In most cases we manage the condition with Cortisone Injection into the joint. The injections are performed accurately using ultrasound control to ensure placement into the joint. A second injection is used to do a suprascapular nerve block simultaneously. We repeat the injection on monthly intervals for a maximum of three months. The effect of this is to fast forward the process of frozen shoulder towards resolution. This is usually beneficial in 80% of cases. It may be helpful in stage 1 and 2 (see above). Given early, such an injection may be of great benefit.
The injection has to be placed accurately into the joint as an injection into any adjacent area around the shoulder will not be effective.
More recently it has been shown that “multisite injections” are potentially of great benefit for frozen shoulder. The cortisone injection is injected into various anatomical sites around the shoulder: the glenohumeral joint just outside the capsule; the subacromial space; the coracohumeral ligament; and the posterior superior capsule. To be able to administer such injections the doctor injecting has to be ultrasound literate, in order to place these injections accurately.
In diabetic patients with “diabetic frozen shoulder” there may be a problem with using a cortisone injection due to the fact that cortisone may elevate the blood glucose.It is imperative to check the blood sugar in such a patient to avoid injecting cortisone into a patient with an uncontrolled level of blood glucose.
“Brisement” (Hydrodilatation) In this procedure a large volume of sterile fluid (Saline solution) is injected into the joint to stretch and “pop” the capsule. The fluid is injected with ultrasound control to ensure accurate intra-articular placement. In some patients this has shown to have good results.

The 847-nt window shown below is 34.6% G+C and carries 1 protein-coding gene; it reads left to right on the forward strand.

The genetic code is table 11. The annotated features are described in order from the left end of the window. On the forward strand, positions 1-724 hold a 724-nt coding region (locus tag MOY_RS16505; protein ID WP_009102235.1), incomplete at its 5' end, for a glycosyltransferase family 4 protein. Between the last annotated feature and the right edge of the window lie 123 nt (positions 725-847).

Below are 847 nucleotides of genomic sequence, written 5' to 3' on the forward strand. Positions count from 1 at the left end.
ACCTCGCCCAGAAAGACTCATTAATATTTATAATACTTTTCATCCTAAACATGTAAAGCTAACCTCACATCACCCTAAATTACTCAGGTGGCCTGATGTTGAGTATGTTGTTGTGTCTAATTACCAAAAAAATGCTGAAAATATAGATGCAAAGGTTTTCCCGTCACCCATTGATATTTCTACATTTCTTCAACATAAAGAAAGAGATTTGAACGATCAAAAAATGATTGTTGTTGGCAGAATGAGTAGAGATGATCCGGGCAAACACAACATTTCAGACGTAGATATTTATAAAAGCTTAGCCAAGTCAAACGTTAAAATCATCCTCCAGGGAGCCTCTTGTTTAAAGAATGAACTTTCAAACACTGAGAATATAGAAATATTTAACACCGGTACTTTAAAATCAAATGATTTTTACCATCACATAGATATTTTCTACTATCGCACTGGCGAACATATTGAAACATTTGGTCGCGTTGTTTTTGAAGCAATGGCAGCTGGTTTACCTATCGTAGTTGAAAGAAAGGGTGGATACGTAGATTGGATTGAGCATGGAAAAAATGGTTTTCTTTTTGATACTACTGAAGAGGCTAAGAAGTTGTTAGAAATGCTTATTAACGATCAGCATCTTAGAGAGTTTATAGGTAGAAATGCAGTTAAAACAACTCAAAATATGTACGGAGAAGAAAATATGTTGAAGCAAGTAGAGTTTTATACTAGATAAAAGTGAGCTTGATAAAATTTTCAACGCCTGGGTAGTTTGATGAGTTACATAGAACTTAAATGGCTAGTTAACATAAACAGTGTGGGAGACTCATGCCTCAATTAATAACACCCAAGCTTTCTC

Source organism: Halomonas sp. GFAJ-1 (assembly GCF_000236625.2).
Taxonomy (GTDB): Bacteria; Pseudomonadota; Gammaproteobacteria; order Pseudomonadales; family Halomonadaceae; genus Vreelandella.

Physiotherapy consisting of gentle stretching exercises may be done although aggressive stretching should be avoided. The latter is not only very painful but has been shown to prolong the course of the condition.
In some cases the stiffness remains a problem, and an arthroscopic (“key hole”) procedure may be of great benefit. The stiff capsule and ligaments are released to regain motion, and relieve pain. After the procedure the patient is encouraged to move the arm straight away, and no sling is worn. Discharge from the hospital is on the same or next day. The patient may resume normal activities within a day or two.
An arthroscopic instrument is used to release the tight capsule
Patients are encouraged to move the arm immediately after the procedure
Frequently asked questions
May I use my arm while suffering with a frozen shoulder?
A. Yes, definitely- movement is rather good than bad, although painful. During motion of the shoulder one pulls on the tight, inflamed capsule resulting in pain, but not damage.
Is Frozen Shoulder caused by an injury?
A. Only in certain cases, but most are ”out of the blue”, due to no apparent cause.
If a patient develops a frozen shoulder after a shoulder operation does it imply that “something has gone wrong”?
A. No, not necessarily: certain patients are more prone to developing a frozen shoulder than others, e.g. females in the middle age group as well as diabetics.
After recovery, could the Frozen Shoulder come back again?
A. It usually never recurs in the same shoulder and rarely in the other shoulder.
Does Frozen Shoulder always require treatment or even operation?
A. Frozen Shoulder will recovery spontaneously although an injection (especially in stage I or stage2 ) may speed up recovery.
How long will I take to get better?
A. The total duration of the process is anything from 6 months to 3 years. It is difficult, in a specific person, to predict the duration.
The message is that frozen shoulder is a self-limiting condition not requiring any operation in the majority of cases. In fact an erroneous operation due to a wrong diagnosis may aggravate the pain of frozen shoulder immensely.